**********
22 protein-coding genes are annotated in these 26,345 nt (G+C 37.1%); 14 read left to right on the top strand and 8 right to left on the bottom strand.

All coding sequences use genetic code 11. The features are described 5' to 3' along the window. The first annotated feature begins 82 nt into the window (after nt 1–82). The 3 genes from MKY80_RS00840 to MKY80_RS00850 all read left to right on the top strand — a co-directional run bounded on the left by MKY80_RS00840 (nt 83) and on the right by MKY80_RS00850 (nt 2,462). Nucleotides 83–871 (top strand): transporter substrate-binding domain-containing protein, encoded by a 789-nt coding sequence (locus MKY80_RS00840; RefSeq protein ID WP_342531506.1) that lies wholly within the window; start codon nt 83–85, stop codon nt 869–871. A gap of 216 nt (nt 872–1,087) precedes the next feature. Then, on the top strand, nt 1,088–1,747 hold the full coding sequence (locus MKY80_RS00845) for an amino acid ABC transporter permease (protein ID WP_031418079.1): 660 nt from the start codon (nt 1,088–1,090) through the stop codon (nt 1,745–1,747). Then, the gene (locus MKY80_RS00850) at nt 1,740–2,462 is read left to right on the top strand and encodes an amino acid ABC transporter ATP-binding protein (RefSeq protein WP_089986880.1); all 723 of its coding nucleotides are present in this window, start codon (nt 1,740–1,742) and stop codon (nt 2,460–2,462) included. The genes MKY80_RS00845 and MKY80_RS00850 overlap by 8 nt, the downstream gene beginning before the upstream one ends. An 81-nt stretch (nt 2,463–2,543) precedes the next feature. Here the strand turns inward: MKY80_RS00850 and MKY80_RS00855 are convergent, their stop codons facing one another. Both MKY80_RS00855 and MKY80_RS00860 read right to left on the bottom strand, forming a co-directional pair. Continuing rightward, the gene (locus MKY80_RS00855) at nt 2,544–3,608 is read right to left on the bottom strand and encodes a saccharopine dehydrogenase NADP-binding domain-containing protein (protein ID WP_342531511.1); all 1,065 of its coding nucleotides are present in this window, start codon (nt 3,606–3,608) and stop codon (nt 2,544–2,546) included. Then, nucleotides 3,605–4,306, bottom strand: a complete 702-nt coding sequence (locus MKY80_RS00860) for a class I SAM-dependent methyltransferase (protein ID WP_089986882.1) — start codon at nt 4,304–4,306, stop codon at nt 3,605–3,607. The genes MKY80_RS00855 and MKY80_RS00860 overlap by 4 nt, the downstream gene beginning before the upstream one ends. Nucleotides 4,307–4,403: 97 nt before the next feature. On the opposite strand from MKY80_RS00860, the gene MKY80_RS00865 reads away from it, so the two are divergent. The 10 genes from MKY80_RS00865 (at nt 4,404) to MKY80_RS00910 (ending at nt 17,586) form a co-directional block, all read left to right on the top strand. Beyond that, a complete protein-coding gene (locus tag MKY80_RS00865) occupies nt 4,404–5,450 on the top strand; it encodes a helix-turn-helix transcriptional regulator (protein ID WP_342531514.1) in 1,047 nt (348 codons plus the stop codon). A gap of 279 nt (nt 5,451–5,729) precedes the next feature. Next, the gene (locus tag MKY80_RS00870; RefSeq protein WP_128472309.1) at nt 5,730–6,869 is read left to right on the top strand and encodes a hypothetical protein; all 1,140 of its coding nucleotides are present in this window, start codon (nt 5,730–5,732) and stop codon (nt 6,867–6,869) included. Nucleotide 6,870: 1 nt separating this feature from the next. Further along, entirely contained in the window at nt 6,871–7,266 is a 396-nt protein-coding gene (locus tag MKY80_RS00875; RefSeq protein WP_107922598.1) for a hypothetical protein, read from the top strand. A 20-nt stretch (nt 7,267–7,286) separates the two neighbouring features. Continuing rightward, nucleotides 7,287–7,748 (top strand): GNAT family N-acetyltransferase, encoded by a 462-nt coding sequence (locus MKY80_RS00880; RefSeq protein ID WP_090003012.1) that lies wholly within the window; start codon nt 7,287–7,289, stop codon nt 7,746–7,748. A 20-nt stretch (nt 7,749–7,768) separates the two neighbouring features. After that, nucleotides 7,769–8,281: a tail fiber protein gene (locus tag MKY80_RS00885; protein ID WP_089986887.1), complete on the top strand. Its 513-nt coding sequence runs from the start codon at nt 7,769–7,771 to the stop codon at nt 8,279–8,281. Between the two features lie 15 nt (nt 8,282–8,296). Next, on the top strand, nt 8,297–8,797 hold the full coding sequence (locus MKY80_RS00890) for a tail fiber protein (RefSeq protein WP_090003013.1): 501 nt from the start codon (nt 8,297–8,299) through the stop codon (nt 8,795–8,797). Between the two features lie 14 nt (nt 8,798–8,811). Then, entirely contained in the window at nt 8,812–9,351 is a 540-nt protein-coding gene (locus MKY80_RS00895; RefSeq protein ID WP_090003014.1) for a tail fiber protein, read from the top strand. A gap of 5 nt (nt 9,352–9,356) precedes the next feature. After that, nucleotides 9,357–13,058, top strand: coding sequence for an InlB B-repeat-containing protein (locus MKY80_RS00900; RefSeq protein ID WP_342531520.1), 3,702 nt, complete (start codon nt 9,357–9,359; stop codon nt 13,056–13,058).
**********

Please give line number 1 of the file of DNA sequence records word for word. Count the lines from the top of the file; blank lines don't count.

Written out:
22 protein-coding genes are annotated in these 26,345 nt (G+C 37.1%); 14 read left to right on the top strand and 8 right to left on the bottom strand.